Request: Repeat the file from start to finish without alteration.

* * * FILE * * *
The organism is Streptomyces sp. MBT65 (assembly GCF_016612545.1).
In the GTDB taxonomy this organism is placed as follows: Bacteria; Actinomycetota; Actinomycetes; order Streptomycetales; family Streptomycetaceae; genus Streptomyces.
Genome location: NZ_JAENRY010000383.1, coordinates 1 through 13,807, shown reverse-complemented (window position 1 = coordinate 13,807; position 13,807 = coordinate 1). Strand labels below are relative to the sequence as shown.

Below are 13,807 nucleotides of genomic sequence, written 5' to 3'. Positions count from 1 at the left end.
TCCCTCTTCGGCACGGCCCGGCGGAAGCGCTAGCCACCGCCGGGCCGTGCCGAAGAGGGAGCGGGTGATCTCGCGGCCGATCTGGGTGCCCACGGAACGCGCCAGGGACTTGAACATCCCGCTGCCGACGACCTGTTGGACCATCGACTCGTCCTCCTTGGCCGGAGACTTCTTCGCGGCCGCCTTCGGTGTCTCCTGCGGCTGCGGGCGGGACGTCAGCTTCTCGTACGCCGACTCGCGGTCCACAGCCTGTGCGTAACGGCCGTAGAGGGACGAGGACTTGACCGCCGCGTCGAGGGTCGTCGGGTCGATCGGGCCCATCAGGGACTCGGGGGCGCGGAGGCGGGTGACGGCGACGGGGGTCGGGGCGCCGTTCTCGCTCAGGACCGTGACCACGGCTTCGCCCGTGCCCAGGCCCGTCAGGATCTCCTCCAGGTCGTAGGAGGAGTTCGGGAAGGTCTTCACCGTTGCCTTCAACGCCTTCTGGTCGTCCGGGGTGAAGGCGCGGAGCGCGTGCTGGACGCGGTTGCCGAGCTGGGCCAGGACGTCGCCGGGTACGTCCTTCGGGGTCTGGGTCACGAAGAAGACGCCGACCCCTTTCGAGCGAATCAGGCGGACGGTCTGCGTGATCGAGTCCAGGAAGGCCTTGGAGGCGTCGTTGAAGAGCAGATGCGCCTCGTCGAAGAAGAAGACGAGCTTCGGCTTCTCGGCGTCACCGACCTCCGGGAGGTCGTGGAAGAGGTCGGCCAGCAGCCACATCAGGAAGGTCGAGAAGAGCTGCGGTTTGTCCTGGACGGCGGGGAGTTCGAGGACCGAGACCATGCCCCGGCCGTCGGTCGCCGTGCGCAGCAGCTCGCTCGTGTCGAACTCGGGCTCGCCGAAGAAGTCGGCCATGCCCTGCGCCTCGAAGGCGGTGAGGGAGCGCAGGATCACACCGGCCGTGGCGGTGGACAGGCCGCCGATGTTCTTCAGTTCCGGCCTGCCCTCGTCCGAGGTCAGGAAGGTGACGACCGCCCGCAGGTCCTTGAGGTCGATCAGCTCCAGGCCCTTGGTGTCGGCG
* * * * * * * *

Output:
The organism is Streptomyces sp. MBT65 (assembly GCF_016612545.1).
In the GTDB taxonomy this organism is placed as follows: Bacteria; Actinomycetota; Actinomycetes; order Streptomycetales; family Streptomycetaceae; genus Streptomyces.
Genome location: NZ_JAENRY010000383.1, coordinates 1 through 13,807, shown reverse-complemented (window position 1 = coordinate 13,807; position 13,807 = coordinate 1). Strand labels below are relative to the sequence as shown.

Below are 13,807 nucleotides of genomic sequence, written 5' to 3'. Positions count from 1 at the left end.
TCCCTCTTCGGCACGGCCCGGCGGAAGCGCTAGCCACCGCCGGGCCGTGCCGAAGAGGGAGCGGGTGATCTCGCGGCCGATCTGGGTGCCCACGGAACGCGCCAGGGACTTGAACATCCCGCTGCCGACGACCTGTTGGACCATCGACTCGTCCTCCTTGGCCGGAGACTTCTTCGCGGCCGCCTTCGGTGTCTCCTGCGGCTGCGGGCGGGACGTCAGCTTCTCGTACGCCGACTCGCGGTCCACAGCCTGTGCGTAACGGCCGTAGAGGGACGAGGACTTGACCGCCGCGTCGAGGGTCGTCGGGTCGATCGGGCCCATCAGGGACTCGGGGGCGCGGAGGCGGGTGACGGCGACGGGGGTCGGGGCGCCGTTCTCGCTCAGGACCGTGACCACGGCTTCGCCCGTGCCCAGGCCCGTCAGGATCTCCTCCAGGTCGTAGGAGGAGTTCGGGAAGGTCTTCACCGTTGCCTTCAACGCCTTCTGGTCGTCCGGGGTGAAGGCGCGGAGCGCGTGCTGGACGCGGTTGCCGAGCTGGGCCAGGACGTCGCCGGGTACGTCCTTCGGGGTCTGGGTCACGAAGAAGACGCCGACCCCTTTCGAGCGAATCAGGCGGACGGTCTGCGTGATCGAGTCCAGGAAGGCCTTGGAGGCGTCGTTGAAGAGCAGATGCGCCTCGTCGAAGAAGAAGACGAGCTTCGGCTTCTCGGCGTCACCGACCTCCGGGAGGTCGTGGAAGAGGTCGGCCAGCAGCCACATCAGGAAGGTCGAGAAGAGCTGCGGTTTGTCCTGGACGGCGGGGAGTTCGAGGACCGAGACCATGCCCCGGCCGTCGGTCGCCGTGCGCAGCAGCTCGCTCGTGTCGAACTCGGGCTCGCCGAAGAAGTCGGCCATGCCCTGCGCCTCGAAGGCGGTGAGGGAGCGCAGGATCACACCGGCCGTGGCGGTGGACAGGCCGCCGATGTTCTTCAGTTCCGGCCTGCCCTCGTCCGAGGTCAGGAAGGTGACGACCGCCCGCAGGTCCTTGAGGTCGATCAGCTCCAGGCCCTTGGTGTCGGCG